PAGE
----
Por­tu­gal’s of­fer to take Yazidis re­buffed

Athens rejects pro­posal to re­lo­cate 2,500 refugees be­long­ing to re­li­gious mi­nor­ity over con­cerns of fa­voritism

Kathimerini English - - Focus - BY COSTAS KANTOURIS & BARRY HAT­TON

As a mem­ber of a per­se­cuted mi­nor­ity in Iraq, 24-year-old Shaker Mahie has seen his peo­ple mas­sa­cred, raped and scat­tered across a new con­ti­nent. Now, the Yazidis – whose faith is older than Chris­tian­ity – are at the cen­ter of a new Euro­pean dilemma.

Por­tu­gal has of­fered to take in sev­eral hun­dred of the 2,500 Yazidi refugees liv­ing in Greece, ar­gu­ing that their mis­treated com­mu­nity mer­its spe­cial pro­tec­tion. Athens has re­jected the of­fer, wor­ried that other coun­tries might start cher­ryp­ick­ing asy­lum ap­pli­ca­tions based on re­li­gion or eth­nic­ity.

Does that make the Yazidis vic­tims of dis­crim­i­na­tion or nondis­crim­i­na­tion? It’s a ques­tion that could be keep­ing some of them in limbo.

Ana Gomes, a Euro­pean Par­lia­ment mem­ber from Por­tu­gal who has been an out­spo­ken ad­vo­cate of the re­set­tle­ment pro­posal, says Greek con­cerns are mis­placed. Yazidis, she noted, were tar­geted for slaugh­ter by Is­lamic State mil­i­tants at home and face on­go­ing ha­rass­ment from fel­low Iraqis stranded in mi­grant camps.

“These peo­ple have been vic­tims of neg­a­tive dis­crim­i­na­tion in re­set­tle­ment to other Euro­pean coun­tries when they should be hav­ing pos­i­tive dis­crim­i­na­tion in recog­ni­tion of the bar­bar­ity they have suf­fered,” Gomes told The As­so­ci­ated Press after re­turn­ing from a visit to refugee camps in Greece.

The dis­pute comes as the Euro­pean Union wres­tles with how to pro­tect the most vul­ner­a­ble refugees while mak­ing sure that mem­ber-na­tions are shar­ing the cost of tak­ing in new­com­ers. De­lays and po­lit­i­cal ob­struc­tion have im­peded an emer­gency re­lo­ca­tion pro­gram meant to ease the dis­pro­por­tion­ate load car­ried by Italy and Greece.

Over cen­turies, Yazidis have been the vic­tims of purges by rulers who re­garded their re­li­gious sym­bols and prac­tices as devil wor­ship. Is­lamic State mil­i­tants used the same ex­pla­na­tion when they tar­geted the in­su­lar com­mu­nity for con­ver­sion and elim­i­na­tion.

Iraq’s re­mote Sin­jar re­gion, the Yazidi mi­nor­ity’s heart­land, is where thou­sands of civil­ians were mas­sa­cred and thou­sands more fled in 2014. The United Na­tions has de­scribed the at­tacks as genocide.

In a small ho­tel room near the north­ern Greek city of Thes­sa­loniki, Mahie watches his son and daugh­ter play on the floor with a toy dump truck, and strug­gles to find words to re­count the hor­rors wit­nessed by his young fam­ily. He re­mem­bers IS fight­ers en­ter­ing his vil­lage two years ago.

“They [took] girls and women and killed the men,” he said.

He and his fam­ily fled into the moun­tains of Sin­jar be­fore cross­ing into Turkey and pay­ing smug­glers to get them to Greece.

The Yazidis’ re­cent plight has been high­lighted by the rev­e­la­tions of women be­ing cap­tured by IS fight­ers for sex­ual slav­ery. Two Yazidi women, Na­dia Mu­rad and Lamiya Aji Bashar, re­ceived an an­nual award for hu­man rights last month from the Euro­pean Par­lia­ment.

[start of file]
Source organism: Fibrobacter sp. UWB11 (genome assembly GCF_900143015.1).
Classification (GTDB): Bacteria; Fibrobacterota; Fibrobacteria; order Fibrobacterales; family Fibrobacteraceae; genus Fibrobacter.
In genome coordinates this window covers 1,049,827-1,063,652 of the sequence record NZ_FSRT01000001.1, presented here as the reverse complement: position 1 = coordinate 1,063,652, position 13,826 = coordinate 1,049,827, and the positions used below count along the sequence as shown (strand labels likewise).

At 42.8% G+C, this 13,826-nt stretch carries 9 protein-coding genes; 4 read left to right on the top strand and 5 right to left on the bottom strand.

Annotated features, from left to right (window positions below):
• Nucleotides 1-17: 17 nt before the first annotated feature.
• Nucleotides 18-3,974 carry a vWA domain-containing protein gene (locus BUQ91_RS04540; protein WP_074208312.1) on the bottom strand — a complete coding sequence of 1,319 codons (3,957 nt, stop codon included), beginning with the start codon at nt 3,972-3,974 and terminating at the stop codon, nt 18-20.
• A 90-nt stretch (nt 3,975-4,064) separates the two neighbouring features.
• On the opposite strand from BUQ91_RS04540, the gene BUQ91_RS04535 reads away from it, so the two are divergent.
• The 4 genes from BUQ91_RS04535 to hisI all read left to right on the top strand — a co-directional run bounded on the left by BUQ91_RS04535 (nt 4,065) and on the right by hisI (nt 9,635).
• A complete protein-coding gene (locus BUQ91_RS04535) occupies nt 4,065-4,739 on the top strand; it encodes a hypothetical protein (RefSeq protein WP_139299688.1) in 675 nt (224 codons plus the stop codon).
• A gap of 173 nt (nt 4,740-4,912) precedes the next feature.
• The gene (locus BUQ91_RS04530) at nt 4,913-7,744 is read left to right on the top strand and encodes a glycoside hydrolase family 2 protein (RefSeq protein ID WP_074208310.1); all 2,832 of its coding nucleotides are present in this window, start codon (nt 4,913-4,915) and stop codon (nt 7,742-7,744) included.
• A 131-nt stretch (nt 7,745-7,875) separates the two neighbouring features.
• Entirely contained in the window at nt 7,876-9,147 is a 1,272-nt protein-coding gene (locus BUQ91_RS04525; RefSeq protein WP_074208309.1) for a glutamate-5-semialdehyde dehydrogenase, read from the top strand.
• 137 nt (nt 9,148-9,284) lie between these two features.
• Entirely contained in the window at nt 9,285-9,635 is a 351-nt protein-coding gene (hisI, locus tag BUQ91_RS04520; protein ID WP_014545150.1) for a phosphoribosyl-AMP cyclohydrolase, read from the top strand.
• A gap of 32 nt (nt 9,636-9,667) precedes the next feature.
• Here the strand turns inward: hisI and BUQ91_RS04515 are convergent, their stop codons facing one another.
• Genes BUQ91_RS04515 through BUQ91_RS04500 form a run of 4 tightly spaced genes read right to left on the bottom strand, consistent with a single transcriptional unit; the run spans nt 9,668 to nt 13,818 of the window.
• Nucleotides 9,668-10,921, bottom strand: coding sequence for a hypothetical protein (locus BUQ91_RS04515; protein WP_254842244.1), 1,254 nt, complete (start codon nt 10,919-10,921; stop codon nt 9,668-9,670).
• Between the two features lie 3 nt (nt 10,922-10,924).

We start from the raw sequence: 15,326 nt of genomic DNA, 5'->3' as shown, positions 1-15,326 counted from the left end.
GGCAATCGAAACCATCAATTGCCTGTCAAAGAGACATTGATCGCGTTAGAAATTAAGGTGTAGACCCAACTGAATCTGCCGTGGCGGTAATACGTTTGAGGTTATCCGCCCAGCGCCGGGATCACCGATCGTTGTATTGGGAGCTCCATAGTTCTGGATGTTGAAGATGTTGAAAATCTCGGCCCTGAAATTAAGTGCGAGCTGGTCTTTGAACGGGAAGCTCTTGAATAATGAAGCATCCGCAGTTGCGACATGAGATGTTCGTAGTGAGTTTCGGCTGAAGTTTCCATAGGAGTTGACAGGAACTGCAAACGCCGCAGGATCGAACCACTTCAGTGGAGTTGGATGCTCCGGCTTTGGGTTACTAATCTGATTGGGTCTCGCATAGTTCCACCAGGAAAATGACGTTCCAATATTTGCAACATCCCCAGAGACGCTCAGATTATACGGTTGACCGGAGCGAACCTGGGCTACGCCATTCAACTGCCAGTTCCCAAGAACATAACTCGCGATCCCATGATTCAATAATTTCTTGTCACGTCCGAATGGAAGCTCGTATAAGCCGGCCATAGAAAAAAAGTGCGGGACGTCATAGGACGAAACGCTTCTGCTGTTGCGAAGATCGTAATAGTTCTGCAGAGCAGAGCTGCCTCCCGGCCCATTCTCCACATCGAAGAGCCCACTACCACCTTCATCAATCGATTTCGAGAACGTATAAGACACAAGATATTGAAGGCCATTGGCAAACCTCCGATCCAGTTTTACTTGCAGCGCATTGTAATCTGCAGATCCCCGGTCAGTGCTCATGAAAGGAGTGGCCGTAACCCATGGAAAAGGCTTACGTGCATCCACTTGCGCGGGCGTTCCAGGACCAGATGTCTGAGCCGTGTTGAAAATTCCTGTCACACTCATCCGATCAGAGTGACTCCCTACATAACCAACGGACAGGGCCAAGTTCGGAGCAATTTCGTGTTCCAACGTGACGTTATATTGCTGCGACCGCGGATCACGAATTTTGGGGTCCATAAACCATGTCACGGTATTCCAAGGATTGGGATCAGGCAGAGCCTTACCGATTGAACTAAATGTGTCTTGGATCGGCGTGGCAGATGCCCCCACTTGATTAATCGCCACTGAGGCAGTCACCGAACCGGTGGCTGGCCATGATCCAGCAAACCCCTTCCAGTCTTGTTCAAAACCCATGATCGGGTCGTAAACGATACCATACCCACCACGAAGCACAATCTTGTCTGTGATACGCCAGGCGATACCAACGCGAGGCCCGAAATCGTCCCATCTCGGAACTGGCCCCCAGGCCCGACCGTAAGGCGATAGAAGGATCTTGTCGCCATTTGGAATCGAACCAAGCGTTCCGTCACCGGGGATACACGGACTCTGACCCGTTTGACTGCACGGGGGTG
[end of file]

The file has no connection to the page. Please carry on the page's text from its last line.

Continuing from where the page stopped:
But old prej­u­dices also have fol­lowed the Yazidis to Europe, where they have re­ported be­ing at­tacked by other refugees at camps and are of­ten housed sep­a­rately.

“We take the is­sue of Yazidis very se­ri­ously be­cause they have suf­fered such vi­o­lence and per­se­cu­tion. We are do­ing ev­ery­thing we can to en­sure their pro­tec­tion,” Greek Mi­gra­tion Min­is­ter Yian­nis Mouza­las told The As­so­ci­ated Press.

Greece says more than 60,000 refugees and mi­grants who ar­rived there hop­ing to make it fur­ther into Europe are stranded in the coun­try, after EU and Balkan coun­tries closed their bor­ders last year. Athens is strug­gling to shel­ter them over the win­ter and press­ing other Euro­pean Union coun­tries to honor re­lo­ca­tion com­mit­ments.

Por­tu­gal so far has taken in about half of the 1,618 asy­lum-seek­ers it pledged to ac­cept un­der the EU’s em­bat­tled re­lo­ca­tion scheme. Nev­er­the­less, it’s Yazidi-spe­cific in­vi­ta­tion is un­ac­cept­able, Mouza­las said.

“No gov­ern­ment can dis­crim­i­nate on a racial ba­sis,” he said. “And those mak­ing a lot of noise around this is­sue are not help­ing the Yazidis.”

Yazidi refugees them­selves are split on the of­fer from Por­tu­gal. Some worry about fur­ther dis­pers­ing the mem­bers of a mi­nor­ity group thought to num­ber only sev­eral hun­dred thou­sand world­wide.

“I don’t want to go to Por­tu­gal,” Mahie said. “My mother and my brother are in Ger­many and my fa­ther is in Iraq. It’s dif­fi­cult for one fam­ily some­one to [be] in this coun­try and some­one to [be] in an­other coun­try.”

To oth­ers, the idea of a safe haven is ap­peal­ing.

Like Mahie, Riad Salo sought refuge from IS in the moun­tains of Sin­jar; his fa­ther-in-law died there. The younger of Salo’s two daugh­ters, Xzidxan, was born in a tent at a refugee camp near Mount Olym­pus in north­ern Greece.

Salo said he feared con­tin­ued per­se­cu­tion from other Iraqis even if an­other EU coun­try agrees to re­lo­cate his fam­ily.

“I don’t want to go to a coun­try where there are many [other refugees],” he said. “I want to go to Por­tu­gal be­cause it’s very safe.”

(left), 24, holds her baby daugh­ter in­side the room of a ho­tel (right), in the north­ern Greek vil­lage of Aghios Athana­sios, near Thes­sa­loniki.

Hzno Salo

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